An actress, billed to play a lesbian character, was not subjected to discrimination or harassment by either her agent or the theatre she was working for when she was dismissed, a tribunal has found.
The London Central Remote Hearing ruled that Leicester Theatre Trust was making a business decision when it terminated its contract with Seyi Omooba after it came to light that she had previously posted on her public Facebook page that she did “not believe homosexuality is right”.
The tribunal held that the theatre’s chief executive, Chris Stafford, had not discriminated against her, but “made a commercial decision” without any personal view informing it.
- Worker unfairly dismissed for complaining about boss on Facebook, tribunal rules
- What does the BBC’s social media crackdown mean for other employers?
- LGBT+ employees more likely to experience harassment at work, CIPD report finds
Similarly, her claim for harassment failed. “Stafford did not have the purpose of violating the claimant’s dignity or creating an intimidating or humiliating environment for her. His purpose was to save the production,” the tribunal ruled.
In March 2019, it was announced that Omooba would be playing protagonist Celie in a theatre production of Alice Walker’s 1982 novel The Color Purple at the Curve Theatre Leicester and Birmingham Hippodrome. In the story, Celie falls in love and has a relationship with another female character called Shug.
However, on 14 March, soon after the announcement, a publicly viewable Facebook post, made by Omooba in 2014, started circulating widely on Twitter. In the post, Omooba said: “I do not believe you can be born gay and I do not believe homosexuality is right, though the law of this land has made it legal doesn't mean it's right. I do believe that [sic].”
Get more HR and employment law news like this delivered straight to your inbox every day – sign up to People Management’s PM Daily newsletter
The post came to the attention of Stafford, who contacted Omooba’s agent, Bobbie Chatt, who worked for Michael Garret Associates, and asked whether the actress had changed her views since the post was made. He was told she hadn’t. Stafford then asked for a written statement from Omooba on her stance.
In her statement, Omooba said: “The law protects my freedom of expression as well as freedom of thought, conscience and religion. With regard to the role of Celie, I will not disregard that Celie falls in love with Shug or that Celie believes in God and is black. There is so much to Celie. The role of an actor is to play characters different from myself. As for the personal faith I will stand firm.”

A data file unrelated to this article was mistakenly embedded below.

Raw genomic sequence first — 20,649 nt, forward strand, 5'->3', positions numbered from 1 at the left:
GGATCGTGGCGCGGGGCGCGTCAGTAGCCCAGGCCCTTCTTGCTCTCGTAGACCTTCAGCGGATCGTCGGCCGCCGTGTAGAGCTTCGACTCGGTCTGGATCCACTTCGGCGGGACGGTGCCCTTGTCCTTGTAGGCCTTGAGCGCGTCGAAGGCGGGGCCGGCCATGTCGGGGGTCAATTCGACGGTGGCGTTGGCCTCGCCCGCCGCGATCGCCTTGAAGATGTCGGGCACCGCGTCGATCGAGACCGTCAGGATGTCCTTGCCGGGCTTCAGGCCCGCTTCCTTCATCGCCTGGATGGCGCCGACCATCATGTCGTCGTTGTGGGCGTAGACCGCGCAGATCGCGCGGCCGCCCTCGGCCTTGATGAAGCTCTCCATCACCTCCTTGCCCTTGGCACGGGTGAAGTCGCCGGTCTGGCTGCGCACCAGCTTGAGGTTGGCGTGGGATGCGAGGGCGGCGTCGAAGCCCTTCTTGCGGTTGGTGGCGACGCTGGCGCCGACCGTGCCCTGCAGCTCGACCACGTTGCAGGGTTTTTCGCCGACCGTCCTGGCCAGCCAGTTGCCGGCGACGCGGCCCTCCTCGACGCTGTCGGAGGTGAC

On 17 March she was told by Chatt that Stafford wanted confirmation that the statement “remains your final position on the matter”, which she confirmed.
Subsequent discussions by Stafford with the cast and crew, some of whom were gay, revealed internal dissension. He also feared the issue could lead to boycotts, audience booing and demands for ticket refunds.
Therefore, on 21 March, Stafford sent Chatt a letter for Omooba terminating her engagement, and a copy of the public statement the theatre was going to release later. She was told she would still be paid the full contract sum.
On 24 March Michael Garratt also emailed Omooba stating their agreement was being terminated as the relationship was “beyond repair” because she had not retracted the original Facebook post. As a result she was now unmarketable and her continued association could damage the agency’s “commercial viability”.
Omooba did not accept the full contract sum offered by Leicester Theatre, and brought a tribunal claim against both the theatre and former agency Michael Garratt on the grounds her career had been damaged because of her religious beliefs.
Both claims were dismissed. Her claim that Michael Garret had breached her contract was also dismissed.
Responding to the ruling, Alexandra Carn, employment partner at Keystone Law, said it was a “timely reminder of the pitfalls of social media”, adding that even though the situation arose because of the Facebook post, the contract was ultimately terminated because of the dysfunctional situation that stemmed from it.
She said: “Employers should remember that every case is fact specific and there are wide-ranging protections under the Equality Act 2010.”
In a joint statement, Stafford and Nikolai Foster, artistic director, said: “We are pleased Seyi Omooba’s claims against Curve have been rejected by an employment tribunal […] We believe the case had no merit from the outset and should never have been brought to the tribunal.”
The Christian Legal Centre, which legally represented Omooba, has been contacted for comment.